Like the Apocalypse, the Reaper has a swamp ash body to give it resonant tonality, but it has a poplar burl top, a C-shaped ebony fingerboard, and two Diamond Decimator humbuckers that are high-output. It’s an incredibly lightweight and versatile guitar that can handle the heaviness of many different metal subgenres and non-metal genres, like hard rock and classic rock.
The contouring of the body makes it easier to hold and play, and again, the cutouts near the neck make accessing the higher notes a breeze. There’s also a custom hardtail bridge and Schecter tuners to keep your strings from detuning.
- The quality and price of this guitar are pretty unbeatable.
- The hardtail bridge makes it more difficult for the guitar to become detuned, resulting in a lot more playing time.
- The shape and cut make it easy to hold and play, with easy access to higher-pitched notes on the neck.
- The Reaper has very hot pickups that are also clear and can give plenty of bite when you need them to.
- Even unplugged, this guitar has beautiful resonance and a lot of sustain.
- Although it suits someone who’s an intermediate player, it’ll provide lots of power for advanced guitarists.
- There are some quality control issues with this one, too. The volume knob and tone knob were both loose when I got it.
- I don’t think that the color appeals to everyone, but I could be an outlier.
- It doesn’t have locking tuners.
The look of the Blackjack is much more in line with my style. It’s a clean, black, sleek guitar that’s durable and aggressive. Depending on what you want, you can get many features out of Schecter’s Blackjack line of guitars. I’m reviewing the C-1 FR S model specifically, but any Schecter Blackjack guitar is outstanding.
This instrument has a mahogany body, a quilted maple top, an ebony fingerboard, and 24 X-jumbo frets. It has a Graph Tech XL Black Tusq nut, a Seymour Duncan Full Shred TB-10 bridge pickup and a Sustainiac SLS neck pickup. The C-shaped neck is fast, thin, and satin-finished.
For a bridge, the Blackjack has a Floyd Rose 1500 Series, which is double-locking. It also has a three-piece mahogany neck, which also has carbon fiber reinforcement rods.
Overall, it’s a great looking instrument with many features that set it apart from the rest. The reason it’s so low on my list is because the features it has don’t really make up for the sound quality. Not that the quality of the sound is bad. It’s actually excellent, but it doesn’t surpass the others on the list.
- The sustainer pickup allows a guitarist to play certain notes for longer without picking them more than once.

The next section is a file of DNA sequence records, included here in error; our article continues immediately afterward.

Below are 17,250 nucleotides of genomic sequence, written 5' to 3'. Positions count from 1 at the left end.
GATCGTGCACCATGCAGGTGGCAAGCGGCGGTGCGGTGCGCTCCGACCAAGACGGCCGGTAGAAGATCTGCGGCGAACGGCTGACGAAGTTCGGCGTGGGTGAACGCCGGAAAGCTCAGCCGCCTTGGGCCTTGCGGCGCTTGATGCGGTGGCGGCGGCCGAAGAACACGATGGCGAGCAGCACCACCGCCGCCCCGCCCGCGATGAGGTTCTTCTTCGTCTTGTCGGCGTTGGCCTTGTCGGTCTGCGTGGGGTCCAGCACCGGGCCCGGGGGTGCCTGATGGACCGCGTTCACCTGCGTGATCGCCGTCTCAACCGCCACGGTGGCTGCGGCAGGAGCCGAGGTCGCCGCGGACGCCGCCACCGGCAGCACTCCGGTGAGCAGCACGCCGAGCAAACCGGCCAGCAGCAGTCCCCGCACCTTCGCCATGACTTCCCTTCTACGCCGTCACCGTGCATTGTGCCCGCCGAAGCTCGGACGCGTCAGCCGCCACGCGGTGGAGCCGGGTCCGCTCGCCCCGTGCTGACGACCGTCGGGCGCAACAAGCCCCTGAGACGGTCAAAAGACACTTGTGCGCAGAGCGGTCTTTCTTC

- The Floyd Rose 1000 series was excellent on its own, and the 1500 is even better.
- The black chrome hardware looks beautiful.
- Without the Sustainiac, the Seymour Duncan pickups can sustain notes well enough.
- It already isn’t the cheapest guitar on our list, but it still plays like a more expensive one.
- The satin black neck makes it an incredibly fast and easy-to-play neck.
- Because it has a mahogany body and neck, it’s heavier than other guitars I talked about today, weighing in at just over 10 pounds.
- The effect of the Sustainiac pickup is delayed and interferes with the pitch harmonics.
- The action was a little high, leading to unwanted buzzing.
With a name like that, it’s no wonder that this guitar made it to this list. It’s another sleek, satin black guitar that’s made for shredding. It’s another with a swamp ash body. It has two active humbuckers, a maple and walnut neck, and an ebony fretboard.
On the bridge, you get a Floyd Rose bridge that gives you more whammy and tuning stability. The neck design makes play on this guitar incredibly quick and easy. You can float up and down the fretboard, regardless of how large your fretting hand is.
There’s a Sustainiac in the neck position, which only adds to the sustainability. It also has glow-in-the-dark dot markers on the side, so it’s easier to see where your hand is when you’re playing in the dark.
As for the sound, its biggest strength lies within the gain channel or a distortion pedal. The clean tones aren’t bad, but the distortion is where this guitar excels. There’s a lot of versatility with this instrument, but the highs are a little weaker compared to other guitars I’ve already talked about.
- This guitar is on par with some of Schecter’s more expensive models.
- Overall, it’s a versatile guitar.
- The locking tuners keep your guitar in tune for longer.
- It comes out of the box ready to play with minimal setup.